What comes to your mind when you think of Belgium?
Waffles? Beer? The EU headquarters?
Add the movie “In Bruges” and chocolate, and you will pretty much get the image an average person has about this Western European country. My short visit to Brussels and Bruges this May ’18 didn’t quite help get a better understanding of the Belgian culture. Well, if only with the fact that Manneken Pis is indeed a joke.
I was about to give up on Belgium altogether…
…and then I came to Ghent.
Um, Ghent? What is it about?
Ghent is the capital of East Flanders. In the scale of miniature Belgium, it boasts the population of around 250,000 inhabitants and is the biggest city in the province.
As the guidebook states poetically, ‘Ghent first saw the light of day in 630’. The city has quite a fascinating history. At some point, it was second in size only to Paris, trading wool and enjoying itself. However, somewhere in the 1500s, Ghent rebelled against its own Emperor Charles V, refused to pay taxes and hence was banned from the Medieval political scene.
In the 19th century, Ghent became the cradle of trade unions and socialist movements, with the Vooruit building as their headquarters. During World War II, it was occupied by Nazi Germany and liberated by the British in September 1944.
Today, Ghent is a charming and vibrant city that (rightfully) bears pompous nicknames like “Europe’s best-kept secret” and “the medieval Manhattan”. Together with another one — the city of troublemakers — which I partially tend to agree with 🙂
Tourist alert: things to see in Ghent
No story about Ghent could possibly avoid mentioning all its magnificent cathedrals, squares, towers, and canals. The city bursts with Medieval treasures, luring tourists like myself to its cobbled streets.
Most people probably only come here on day tours from Brussels or other nearby cities. However, after spending a weekend in Ghent, I can only recommend that you dedicate a little more time to it. Because I personally couldn’t get enough.
St Bavo’s Cathedral
The little guidebook that I got from my Airbnb hosts says that this cathedral is the oldest parish church in Ghent. It stands on the site of the 10th-century church (just to give you an idea of how old the city is!) and is probably best known for its Altarpiece — the Adoration of the Mystic Lamb by the van Eyck brothers.
To enjoy the mysticism of the Altarpiece, you’ll have to pay 8 euro. And probably also come at dawn or something: it’s stored in a tiny room in the cathedral and is naturally swarming with people. Since I wasn’t in the mood to fight my way to the very front, the famous van Eyck masterpiece was obstructed by the heads of Spanish, German and French tourists. So here’s a picture from Dr. Google for you instead.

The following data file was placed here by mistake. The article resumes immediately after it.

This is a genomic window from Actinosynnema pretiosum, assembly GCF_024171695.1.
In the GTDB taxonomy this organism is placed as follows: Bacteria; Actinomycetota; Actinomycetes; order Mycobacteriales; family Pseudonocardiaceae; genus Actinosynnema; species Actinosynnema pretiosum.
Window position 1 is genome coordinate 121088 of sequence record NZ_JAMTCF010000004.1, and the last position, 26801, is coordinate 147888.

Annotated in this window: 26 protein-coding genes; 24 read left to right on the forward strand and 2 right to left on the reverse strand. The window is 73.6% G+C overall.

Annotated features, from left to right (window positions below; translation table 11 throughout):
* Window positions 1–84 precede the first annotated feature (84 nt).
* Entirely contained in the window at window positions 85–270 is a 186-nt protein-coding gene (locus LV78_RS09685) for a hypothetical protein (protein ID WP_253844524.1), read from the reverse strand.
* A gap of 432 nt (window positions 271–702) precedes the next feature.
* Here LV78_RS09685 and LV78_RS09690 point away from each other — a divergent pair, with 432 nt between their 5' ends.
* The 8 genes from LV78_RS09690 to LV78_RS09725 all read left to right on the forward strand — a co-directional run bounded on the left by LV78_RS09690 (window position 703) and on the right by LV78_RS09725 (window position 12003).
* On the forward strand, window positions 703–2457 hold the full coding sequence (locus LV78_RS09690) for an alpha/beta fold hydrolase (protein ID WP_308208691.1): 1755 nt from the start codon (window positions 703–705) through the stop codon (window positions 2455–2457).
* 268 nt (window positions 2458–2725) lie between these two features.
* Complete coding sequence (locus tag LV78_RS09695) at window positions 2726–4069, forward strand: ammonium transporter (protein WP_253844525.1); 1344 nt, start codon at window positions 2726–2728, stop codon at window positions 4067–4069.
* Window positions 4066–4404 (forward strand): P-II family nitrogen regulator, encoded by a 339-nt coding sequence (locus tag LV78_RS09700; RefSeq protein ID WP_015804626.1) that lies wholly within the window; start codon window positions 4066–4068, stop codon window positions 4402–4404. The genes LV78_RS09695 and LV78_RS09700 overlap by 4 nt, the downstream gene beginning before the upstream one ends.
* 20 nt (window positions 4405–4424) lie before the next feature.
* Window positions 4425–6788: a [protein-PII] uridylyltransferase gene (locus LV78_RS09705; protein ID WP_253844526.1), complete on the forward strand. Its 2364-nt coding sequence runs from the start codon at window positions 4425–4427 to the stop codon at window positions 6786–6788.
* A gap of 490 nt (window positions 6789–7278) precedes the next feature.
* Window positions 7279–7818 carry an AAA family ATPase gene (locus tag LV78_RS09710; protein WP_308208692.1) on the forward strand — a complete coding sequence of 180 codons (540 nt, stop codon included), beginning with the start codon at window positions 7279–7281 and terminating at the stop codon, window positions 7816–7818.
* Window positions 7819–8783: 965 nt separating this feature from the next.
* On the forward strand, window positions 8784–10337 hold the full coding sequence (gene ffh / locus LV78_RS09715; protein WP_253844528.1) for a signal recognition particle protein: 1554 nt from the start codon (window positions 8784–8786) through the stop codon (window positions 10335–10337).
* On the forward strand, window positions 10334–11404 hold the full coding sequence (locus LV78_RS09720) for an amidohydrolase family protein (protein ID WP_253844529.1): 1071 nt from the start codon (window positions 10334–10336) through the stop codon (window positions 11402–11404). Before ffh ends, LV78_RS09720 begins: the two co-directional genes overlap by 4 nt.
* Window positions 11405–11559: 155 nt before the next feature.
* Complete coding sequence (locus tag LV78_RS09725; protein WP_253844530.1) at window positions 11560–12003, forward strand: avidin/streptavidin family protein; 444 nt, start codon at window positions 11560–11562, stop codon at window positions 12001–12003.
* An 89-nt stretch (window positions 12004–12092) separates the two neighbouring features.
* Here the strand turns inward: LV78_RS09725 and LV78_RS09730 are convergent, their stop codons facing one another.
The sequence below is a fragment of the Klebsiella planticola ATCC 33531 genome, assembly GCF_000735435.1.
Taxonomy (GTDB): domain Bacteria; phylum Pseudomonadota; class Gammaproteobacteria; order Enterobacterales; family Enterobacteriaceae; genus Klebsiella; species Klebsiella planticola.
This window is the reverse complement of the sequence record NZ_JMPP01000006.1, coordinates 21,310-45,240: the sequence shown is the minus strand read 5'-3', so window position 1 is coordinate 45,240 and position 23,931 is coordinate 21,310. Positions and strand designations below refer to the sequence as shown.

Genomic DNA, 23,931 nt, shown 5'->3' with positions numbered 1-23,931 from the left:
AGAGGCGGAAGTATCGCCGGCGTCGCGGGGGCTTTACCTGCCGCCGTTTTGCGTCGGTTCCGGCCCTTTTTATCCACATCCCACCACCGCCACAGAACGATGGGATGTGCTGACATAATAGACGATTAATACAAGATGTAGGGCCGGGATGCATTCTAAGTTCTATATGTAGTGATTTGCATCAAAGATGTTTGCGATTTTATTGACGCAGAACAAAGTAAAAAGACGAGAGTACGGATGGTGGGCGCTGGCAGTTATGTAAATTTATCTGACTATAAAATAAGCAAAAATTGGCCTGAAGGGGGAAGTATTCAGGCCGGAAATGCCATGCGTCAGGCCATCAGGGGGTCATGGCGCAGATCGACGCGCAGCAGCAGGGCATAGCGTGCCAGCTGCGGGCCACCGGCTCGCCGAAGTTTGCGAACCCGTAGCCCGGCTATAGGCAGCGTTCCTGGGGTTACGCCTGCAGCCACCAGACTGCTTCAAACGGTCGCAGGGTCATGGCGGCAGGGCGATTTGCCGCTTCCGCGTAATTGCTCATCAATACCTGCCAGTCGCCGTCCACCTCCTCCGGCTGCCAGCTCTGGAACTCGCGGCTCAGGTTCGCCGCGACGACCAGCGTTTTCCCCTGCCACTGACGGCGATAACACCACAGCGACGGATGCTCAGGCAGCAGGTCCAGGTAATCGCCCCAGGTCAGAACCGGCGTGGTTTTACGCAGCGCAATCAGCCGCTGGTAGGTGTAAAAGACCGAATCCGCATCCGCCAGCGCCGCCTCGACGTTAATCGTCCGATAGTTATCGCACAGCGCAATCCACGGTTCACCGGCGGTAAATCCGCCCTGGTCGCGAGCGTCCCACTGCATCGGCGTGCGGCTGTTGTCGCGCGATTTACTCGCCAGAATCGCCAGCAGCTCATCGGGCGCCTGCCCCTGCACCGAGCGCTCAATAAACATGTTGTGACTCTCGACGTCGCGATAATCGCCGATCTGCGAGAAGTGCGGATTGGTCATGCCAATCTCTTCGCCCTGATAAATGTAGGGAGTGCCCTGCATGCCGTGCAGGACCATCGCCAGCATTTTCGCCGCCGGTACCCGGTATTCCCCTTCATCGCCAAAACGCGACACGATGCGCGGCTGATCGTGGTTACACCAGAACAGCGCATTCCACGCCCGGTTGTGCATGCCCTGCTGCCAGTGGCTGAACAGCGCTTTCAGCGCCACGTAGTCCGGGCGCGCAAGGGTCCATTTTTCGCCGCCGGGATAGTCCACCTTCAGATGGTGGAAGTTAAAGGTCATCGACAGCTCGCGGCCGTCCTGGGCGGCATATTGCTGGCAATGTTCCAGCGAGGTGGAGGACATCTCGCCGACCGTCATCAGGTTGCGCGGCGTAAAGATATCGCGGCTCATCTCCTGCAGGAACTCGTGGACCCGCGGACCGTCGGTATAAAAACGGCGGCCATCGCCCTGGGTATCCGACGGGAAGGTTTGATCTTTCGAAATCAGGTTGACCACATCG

The belfry of Ghent, like its counterparts in other regions of Flanders and France, was “the ultimate symbol of freedom and independence”. In the medieval times, it used to be the safest place in the city, so all the goodies like the city’s archives were kept there.
Views from the Belfry of Ghent
Today, the 91-meter tower (there’s an elevator!) is a perfect spot to observe the historic center of Ghent. Totally worth a visit.
Graslei & Korenlei
Graslei & Korenlei are quays along the Lys river. In the old times, they used to host the city’s trading activities which later led to the place turning into a port.
Nowadays, they are full of locals, tourists, and students enjoying beer and relaxing in the sun. Making me wish to become a Ghent student, too, for once!
There’s plenty of cafes and bars around, too, giving you an opportunity to chill out with some comfort. The boat tour station is also nearby, in case you want to discover the city from the water.
St Michael’s Bridge
Aka Sint-Michielsbrug, this is probably the most romantic place in Ghent. Also, the best spot to take postcard-like pictures. Crossing from the side of St. Michael’s church, enjoy the views of the historic center opening up to you. A total fairytale.
As if all the open-work cathedrals weren’t enough, Ghent also has its very own castle — Gravensteen (the Castle of the Counts). It is about the only remaining medieval fortress in Flanders, with its history dating back to the Roman occupation.
To be totally fair, seems like the castle hasn’t really survived to this day in its original splendor: it was rebuilt and renovated quite heavily. Nevertheless, it is still a major tourist attraction. For starters, it has a unique collection of torture equipment! The admission for non-Belgians is 10 euros.
Despite its charming beauty and over-touristy looks, Ghent still manages to keep its intimate atmosphere. It feels lively and full of energy, what with having the largest student population in Belgium.
Despite its charming beauty and over-touristy looks, Ghent still manages to keep its intimate atmosphere.
Once I heard a story about an American tourist who, when visiting Bruges, asked when it closes down as if it were a museum. I can’t really blame him: the city did feel somewhat artificial.